Research in Machine Learning
Using Neural Networks in Science
One of the research area we are interested in, is how to use machine learning (ML) for science (as physics, chemistry, etc.). We work on developing methods and processes to be able to use ML techniques to better understand the world around us in a scientific way. Our goal is to develop methodologies that can be applied to different sciences. The first paper that deals with those questions is
Michelucci, U.; Venturini, F. Estimating Neural Network’s Performance with Bootstrap: a Tutorial. Preprints 2021, 2021010431 [Get PDF]
It deals with the question on how to correctly estimate the performance of a neural network, given its stochastic components. An interesting and important analysis of the Central Limit Theorem with regard to neural networks is also discussed at length.
In this paper we show how the distributing of an averaging statistical estimator (MSE, accuracy, etc.) will tend to follow a normal distribution and that will allow us to use average and standard deviation to characterise the performance of neural networks completely.
A numerical demonstration of the Central Limit Theorem. Panel (a) shows the asymmetric chi-squared distribution of random values for k = 10, normalized to have the average equal to zero; in panel (b), (c) and (d) the distribution of the average of the random values is shown for sample size n = 2, n = 10 and n = 200 respectively. More information can be found in Michelucci, U.; Venturini, F. Estimating Neural Network’s Performance with Bootstrap: a Tutorial. Preprints 2021, 2021010431 [Get PDF].
Neural networks present the characteristics that the results are strongly dependent on the training data, the weight initialisation, and the hyper-parameters chosen. The determination of the distribution of a statistical estimator, as the Mean Squared Error (MSE) or the accuracy, is fundamental to evaluate the performance of a neural network model (NNM). For many machine learning models, as linear regression, it is possible to analytically obtain information as variance or confidence intervals on the results. Neural networks present the difficulty of being not analytically tractable due to their complexity. Therefore, it is impossible to easily estimate distributions of statistical estimators. When estimating the global performance of an NNM by estimating the MSE in a regression problem, for example, it is important to know the variance of the MSE. Bootstrap is one of the most important resampling techniques to estimate averages and variances, between other properties, of statistical estimators. In this tutorial, the application of two resampling (including bootstrap) techniques to the evaluation of neural networks’ performance is explained from both a theoretical and practical point of view. Pseudo-code of the algorithms is provided to facilitate their implementation. Computational aspects, as the training time, are discussed since resampling techniques always require to run simulations many thousands of times and, therefore, are computationally intensive. A specific version of the bootstrap algorithm is presented that allows the estimation of the distribution of a statistical estimator when dealing with an NNM in a computationally effective way. Finally, algorithms are compared on synthetically generated data to demonstrate their performance.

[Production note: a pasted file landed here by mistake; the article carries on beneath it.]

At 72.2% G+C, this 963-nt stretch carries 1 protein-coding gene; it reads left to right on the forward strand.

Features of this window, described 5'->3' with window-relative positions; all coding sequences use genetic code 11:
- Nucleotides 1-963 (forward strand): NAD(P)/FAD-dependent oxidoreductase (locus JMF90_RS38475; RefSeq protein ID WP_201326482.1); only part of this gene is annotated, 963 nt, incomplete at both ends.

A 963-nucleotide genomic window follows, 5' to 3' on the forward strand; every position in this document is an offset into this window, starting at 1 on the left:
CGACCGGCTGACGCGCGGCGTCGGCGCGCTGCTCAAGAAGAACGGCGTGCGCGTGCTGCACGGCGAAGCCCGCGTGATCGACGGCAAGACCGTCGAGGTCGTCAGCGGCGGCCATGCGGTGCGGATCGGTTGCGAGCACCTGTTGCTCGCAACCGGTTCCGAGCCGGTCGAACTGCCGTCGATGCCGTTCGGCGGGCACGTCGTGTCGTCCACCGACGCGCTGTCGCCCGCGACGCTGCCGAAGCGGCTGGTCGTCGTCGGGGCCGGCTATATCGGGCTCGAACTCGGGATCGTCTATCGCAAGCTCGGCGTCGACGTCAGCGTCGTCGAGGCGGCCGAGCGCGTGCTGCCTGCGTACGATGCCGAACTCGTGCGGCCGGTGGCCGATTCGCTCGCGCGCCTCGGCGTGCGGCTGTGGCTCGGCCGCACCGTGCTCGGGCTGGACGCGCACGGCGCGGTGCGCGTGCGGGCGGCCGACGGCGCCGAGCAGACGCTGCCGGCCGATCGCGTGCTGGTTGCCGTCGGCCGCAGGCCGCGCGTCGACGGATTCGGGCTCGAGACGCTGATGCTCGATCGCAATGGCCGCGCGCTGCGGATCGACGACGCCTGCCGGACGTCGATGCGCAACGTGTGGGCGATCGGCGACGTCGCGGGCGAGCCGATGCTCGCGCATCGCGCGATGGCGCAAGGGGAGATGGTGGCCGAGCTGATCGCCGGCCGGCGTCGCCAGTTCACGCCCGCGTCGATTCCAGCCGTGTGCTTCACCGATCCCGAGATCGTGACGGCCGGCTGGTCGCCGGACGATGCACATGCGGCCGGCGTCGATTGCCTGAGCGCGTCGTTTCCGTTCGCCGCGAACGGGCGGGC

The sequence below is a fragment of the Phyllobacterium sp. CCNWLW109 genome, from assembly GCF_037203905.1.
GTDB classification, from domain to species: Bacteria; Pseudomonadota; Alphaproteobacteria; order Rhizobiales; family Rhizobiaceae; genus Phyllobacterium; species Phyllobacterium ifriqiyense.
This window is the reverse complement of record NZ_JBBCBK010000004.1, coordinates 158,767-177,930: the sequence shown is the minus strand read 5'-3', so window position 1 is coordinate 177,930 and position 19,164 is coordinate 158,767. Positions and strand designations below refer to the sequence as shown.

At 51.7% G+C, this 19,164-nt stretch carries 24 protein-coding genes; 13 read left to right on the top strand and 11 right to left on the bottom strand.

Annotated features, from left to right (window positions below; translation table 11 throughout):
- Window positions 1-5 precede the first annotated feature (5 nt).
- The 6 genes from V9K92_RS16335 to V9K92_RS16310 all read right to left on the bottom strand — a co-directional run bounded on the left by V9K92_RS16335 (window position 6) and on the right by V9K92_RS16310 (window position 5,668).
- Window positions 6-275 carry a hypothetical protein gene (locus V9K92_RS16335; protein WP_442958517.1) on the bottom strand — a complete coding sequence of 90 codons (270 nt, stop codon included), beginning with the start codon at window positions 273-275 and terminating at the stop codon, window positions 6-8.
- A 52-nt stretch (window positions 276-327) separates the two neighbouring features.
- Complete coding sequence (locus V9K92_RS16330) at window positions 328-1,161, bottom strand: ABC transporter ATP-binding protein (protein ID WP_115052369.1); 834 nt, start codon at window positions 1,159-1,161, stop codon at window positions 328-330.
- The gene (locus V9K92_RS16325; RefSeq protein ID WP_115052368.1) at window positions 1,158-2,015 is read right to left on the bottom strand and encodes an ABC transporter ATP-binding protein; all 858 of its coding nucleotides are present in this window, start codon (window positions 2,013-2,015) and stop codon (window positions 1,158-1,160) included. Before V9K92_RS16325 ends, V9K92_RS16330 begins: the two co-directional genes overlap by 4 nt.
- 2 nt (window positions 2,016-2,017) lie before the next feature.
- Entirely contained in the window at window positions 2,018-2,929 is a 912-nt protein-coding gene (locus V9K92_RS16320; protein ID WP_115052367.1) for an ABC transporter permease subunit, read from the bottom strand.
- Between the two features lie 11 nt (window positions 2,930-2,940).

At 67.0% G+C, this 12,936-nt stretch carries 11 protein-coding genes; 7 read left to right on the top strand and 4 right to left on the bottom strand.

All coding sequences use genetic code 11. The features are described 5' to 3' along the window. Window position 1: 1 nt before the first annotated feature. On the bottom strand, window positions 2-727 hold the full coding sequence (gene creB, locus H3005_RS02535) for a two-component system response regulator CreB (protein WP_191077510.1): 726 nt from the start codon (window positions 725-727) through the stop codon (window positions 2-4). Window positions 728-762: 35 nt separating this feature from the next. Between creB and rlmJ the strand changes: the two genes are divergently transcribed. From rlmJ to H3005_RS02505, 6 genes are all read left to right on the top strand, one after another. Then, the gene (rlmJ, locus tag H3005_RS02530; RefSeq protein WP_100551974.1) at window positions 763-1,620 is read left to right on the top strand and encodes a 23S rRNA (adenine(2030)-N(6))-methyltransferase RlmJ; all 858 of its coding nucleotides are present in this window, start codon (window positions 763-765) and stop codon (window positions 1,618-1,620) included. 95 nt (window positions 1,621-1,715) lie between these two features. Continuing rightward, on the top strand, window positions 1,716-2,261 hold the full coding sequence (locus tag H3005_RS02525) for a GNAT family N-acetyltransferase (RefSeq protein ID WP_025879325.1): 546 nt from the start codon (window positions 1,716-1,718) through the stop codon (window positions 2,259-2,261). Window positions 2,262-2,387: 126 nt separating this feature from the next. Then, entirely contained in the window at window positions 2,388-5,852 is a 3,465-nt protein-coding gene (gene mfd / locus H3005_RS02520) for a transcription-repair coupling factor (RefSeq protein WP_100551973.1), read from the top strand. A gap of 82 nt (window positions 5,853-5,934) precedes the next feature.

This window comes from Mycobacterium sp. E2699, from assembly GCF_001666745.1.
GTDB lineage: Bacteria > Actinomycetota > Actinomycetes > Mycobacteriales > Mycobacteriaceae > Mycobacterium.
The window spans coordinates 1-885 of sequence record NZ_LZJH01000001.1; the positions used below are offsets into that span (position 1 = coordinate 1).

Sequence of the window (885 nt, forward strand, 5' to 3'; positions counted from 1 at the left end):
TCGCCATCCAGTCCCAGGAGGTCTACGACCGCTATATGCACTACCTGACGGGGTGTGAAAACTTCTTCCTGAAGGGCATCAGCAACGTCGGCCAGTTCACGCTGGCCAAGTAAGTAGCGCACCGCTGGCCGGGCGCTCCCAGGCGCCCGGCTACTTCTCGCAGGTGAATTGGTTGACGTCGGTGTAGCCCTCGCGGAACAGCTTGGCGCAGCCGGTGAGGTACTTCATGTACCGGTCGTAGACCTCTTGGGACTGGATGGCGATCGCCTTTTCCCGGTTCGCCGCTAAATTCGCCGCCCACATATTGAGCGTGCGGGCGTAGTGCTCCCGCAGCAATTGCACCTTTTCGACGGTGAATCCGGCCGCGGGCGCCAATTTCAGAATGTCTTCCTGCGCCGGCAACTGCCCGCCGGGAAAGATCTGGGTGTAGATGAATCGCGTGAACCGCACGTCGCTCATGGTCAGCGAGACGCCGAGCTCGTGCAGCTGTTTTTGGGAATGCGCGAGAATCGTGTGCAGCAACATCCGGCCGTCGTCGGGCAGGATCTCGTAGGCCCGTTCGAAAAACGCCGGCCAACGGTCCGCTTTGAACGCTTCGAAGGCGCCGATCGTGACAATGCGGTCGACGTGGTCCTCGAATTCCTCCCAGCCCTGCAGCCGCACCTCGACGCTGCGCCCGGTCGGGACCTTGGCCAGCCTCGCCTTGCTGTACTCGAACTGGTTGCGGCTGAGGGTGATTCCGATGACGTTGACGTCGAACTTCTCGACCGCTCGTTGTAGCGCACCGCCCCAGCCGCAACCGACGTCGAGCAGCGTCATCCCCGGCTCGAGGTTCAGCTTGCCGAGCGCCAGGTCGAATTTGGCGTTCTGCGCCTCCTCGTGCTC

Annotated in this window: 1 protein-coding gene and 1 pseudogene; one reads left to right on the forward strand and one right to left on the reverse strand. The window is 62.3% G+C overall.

Figure 1: Distribution of the MSE values obtained by evaluating a trained NNM on 1800 bootstrap samples generated from a validation dataset . The Neural Network Model (NNM) used consists of a small neural network with two layers, each having 4 neurons with the sigmoid activation functions, trained for 250 epochs, with a mini-batch size of 16 with the Adam optimizer.